Well-intentioned mental health courts may struggle to reach their goals

Mental health courts connect people to treatment and keep them out of jail. But they often have to pay the price of being convicted, and participants say this feels like coercion.



A. MARTINEZ, HOST:

More than 2 million people in U.S. prisons each year are diagnosed with a serious mental illness. In recent decades, programs have sprung up across the country to divert people from jail and connect them with help that can keep them out of prison. They are called mental health courts. Sam Whitehead reports with our colleagues KFF Health News that well-intentioned courts may struggle to achieve those goals.

SAM WHITEHEAD, BYLINE: It’s an early December afternoon and Donald Brown (ph) is nervously waiting for a mental health court hearing to start in Gainesville, Ga. In a matter of minutes, the 55-year-old man will find out whether he has been kicked out of the diversion program and possibly sent back to prison for not completing work and community service mandates.

Donald Brown: I have no words. I am scared of death. I mean, I don’t like prison. So I got a taste of being outside. Getting back in is just – it’s really hard.

WHITEHEAD: Brown has struggled with depression. Last year he was threatening to kill by showing a gun. His family called 911 for help, police arrived and Brown was arrested and charged with aggravated felon in possession of a firearm. After months in jail, Brown was offered access to court. If he pleads guilty, he will be connected to services and will be spared jail time upon completing the program.

BROWN: You know, you’ve been there for 10 1/2 months. You have no idea how you’ll get out. It’s almost like forced, you know? Here, sign these papers, you can come out of jail.

WHITEHEAD: Brown says the diversion program has helped him stay sober and take medication for his depression, but meeting the program’s requirements has also been stressful. If he’s let out, Brown worries he’ll face years in prison.

Brown: I’ve learned a new way of life. You know, instead of just getting high, I’m now learning to feel things and try to better myself. Being in jail for this is like being kicked in the stomach.

Whitehead: You can find mental health courts in over 650 communities. There is no set way to run these, but participants generally receive treatment plans and access to counseling and medication. Judges and mental health therapists monitor their progress. Lee Johnston is a professor of law at the University of Florida. She says jails and prisons are not a place for people with mental illness.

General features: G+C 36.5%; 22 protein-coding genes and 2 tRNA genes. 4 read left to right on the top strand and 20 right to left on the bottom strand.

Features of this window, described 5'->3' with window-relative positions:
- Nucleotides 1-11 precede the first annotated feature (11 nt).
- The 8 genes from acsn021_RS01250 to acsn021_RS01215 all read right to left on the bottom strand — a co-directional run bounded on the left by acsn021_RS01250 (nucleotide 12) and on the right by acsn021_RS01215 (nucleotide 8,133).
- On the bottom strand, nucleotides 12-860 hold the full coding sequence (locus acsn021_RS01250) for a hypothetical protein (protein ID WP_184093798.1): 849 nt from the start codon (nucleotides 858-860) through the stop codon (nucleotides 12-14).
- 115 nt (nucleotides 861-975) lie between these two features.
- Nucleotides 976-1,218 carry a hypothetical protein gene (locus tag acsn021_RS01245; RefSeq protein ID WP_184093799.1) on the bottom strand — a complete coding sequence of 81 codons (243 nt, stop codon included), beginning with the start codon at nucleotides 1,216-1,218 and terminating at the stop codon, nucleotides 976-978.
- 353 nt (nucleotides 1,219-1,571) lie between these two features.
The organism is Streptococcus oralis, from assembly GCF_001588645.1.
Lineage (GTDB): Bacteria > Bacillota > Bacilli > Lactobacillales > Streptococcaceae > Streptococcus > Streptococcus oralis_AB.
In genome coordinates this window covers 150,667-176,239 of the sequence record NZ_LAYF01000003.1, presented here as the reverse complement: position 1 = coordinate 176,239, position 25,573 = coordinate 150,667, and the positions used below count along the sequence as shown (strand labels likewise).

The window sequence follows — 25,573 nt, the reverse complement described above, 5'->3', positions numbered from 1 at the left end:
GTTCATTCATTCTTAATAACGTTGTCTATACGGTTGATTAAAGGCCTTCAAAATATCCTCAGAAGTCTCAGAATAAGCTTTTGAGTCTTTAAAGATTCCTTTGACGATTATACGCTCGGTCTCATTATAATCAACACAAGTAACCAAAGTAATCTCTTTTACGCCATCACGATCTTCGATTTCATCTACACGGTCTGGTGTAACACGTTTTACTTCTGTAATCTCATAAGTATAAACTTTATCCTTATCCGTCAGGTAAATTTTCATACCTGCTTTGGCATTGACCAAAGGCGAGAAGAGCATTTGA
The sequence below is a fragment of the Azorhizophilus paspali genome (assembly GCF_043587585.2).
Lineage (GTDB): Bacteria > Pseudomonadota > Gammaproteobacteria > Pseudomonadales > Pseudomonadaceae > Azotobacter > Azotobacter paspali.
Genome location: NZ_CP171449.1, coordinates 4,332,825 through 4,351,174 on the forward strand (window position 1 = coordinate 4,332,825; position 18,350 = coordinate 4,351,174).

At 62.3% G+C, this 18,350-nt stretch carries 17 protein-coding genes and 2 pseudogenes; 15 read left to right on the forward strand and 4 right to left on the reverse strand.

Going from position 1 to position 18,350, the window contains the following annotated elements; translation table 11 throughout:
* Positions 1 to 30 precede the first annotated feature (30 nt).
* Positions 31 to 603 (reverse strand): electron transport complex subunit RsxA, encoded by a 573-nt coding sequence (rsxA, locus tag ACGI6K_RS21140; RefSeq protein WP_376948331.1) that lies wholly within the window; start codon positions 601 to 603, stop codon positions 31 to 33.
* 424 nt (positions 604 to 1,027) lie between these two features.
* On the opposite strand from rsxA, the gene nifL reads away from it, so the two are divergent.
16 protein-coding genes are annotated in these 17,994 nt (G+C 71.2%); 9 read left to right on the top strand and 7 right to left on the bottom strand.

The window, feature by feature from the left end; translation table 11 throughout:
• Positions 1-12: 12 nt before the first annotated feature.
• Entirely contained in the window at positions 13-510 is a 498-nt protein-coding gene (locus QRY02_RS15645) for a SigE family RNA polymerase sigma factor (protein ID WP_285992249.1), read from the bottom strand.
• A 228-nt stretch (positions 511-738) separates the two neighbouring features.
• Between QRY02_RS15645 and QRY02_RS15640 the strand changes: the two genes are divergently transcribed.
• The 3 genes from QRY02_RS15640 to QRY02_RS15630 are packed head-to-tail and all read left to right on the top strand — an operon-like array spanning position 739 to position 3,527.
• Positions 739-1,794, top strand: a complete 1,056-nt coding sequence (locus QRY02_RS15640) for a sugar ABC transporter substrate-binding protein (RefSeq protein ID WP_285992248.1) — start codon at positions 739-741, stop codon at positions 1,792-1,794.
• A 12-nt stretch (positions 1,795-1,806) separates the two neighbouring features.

Lee Johnson: But I’m also not sure that mental health courts are the solution.

WHITEHEAD: Johnson says the programs could distract policymakers from more meaningful investments.

Johnson: The bigger problem is that they’re diverting attention from more important solutions that we should be investing in, like community mental health care.

Whitehead: According to the National Treatment Court Resource Center, about 60% of participants have completed the program as of 2019. Researchers there say there is little evidence whether diversion programs improve mental health outcomes or impact recidivism in the long term. Kristen DeVall co-directs the organization. She says the courts can’t work as well when the social safety net is full of loopholes. Finding stable housing, counseling, and recovery services can be difficult in many communities.

Kristen DeWall: If all these necessary supports aren’t invested, it’s kind of a waste.

WHITEHEAD: Critics of mental health courts say the price of participation shouldn’t come at the expense of a guilty plea. Raji Edayathumangalam, a licensed clinical social worker with New York County Defender Services, says judges are often not trained to make informed decisions about participants’ care.

Raji Edayathumangalam: This is unfair. We’re all licensed to practice our various professions for a reason, right? I can’t come to get a hernia operation just because I read about it or sit with a hernia surgeon for 10 days.

WHITEHEAD: Some mental health court participants praised the programs for helping them get their lives back on track. During a recent hearing in the Metro Atlanta mental health court, several participants personally thanked Judge Shana Rooks Malone. But a woman walked out of the courtroom crying. She was sentenced to seven days in jail for being dishonest about whether she was taking court-required medication. Malone, a lawyer by profession, says that he does not like being in jail.

Shana Roux Malone: ​​But that particular contestant had some challenges. I’m supporting him, but all the little punishments aren’t working.

WHITEHEAD: The final step, Malone said, would be to remove him from the program altogether and send him to prison. Meanwhile, Donald Brown worries that his fate will ultimately be the same. He avoided jail in early December. A hearing on whether he can remain in mental health court is expected to be held in the coming weeks.

MARTINEZ: That was our partner Sam Whitehead with KFF Health News.

Copyright © 2023 NPR. All rights reserved. Visit our Website Terms of Use and Permissions page at www.npr.org for more information.

NPR transcripts are created by the NPR contractor on a hasty deadline. This text may not be in its final form and may be updated or modified in the future. Accuracy and availability may vary. The official record of NPR’s programming is the audio record.

#Wellintentioned #mental #health #courts #struggle #reach #goals
Image Source : www.npr.org

Leave a Comment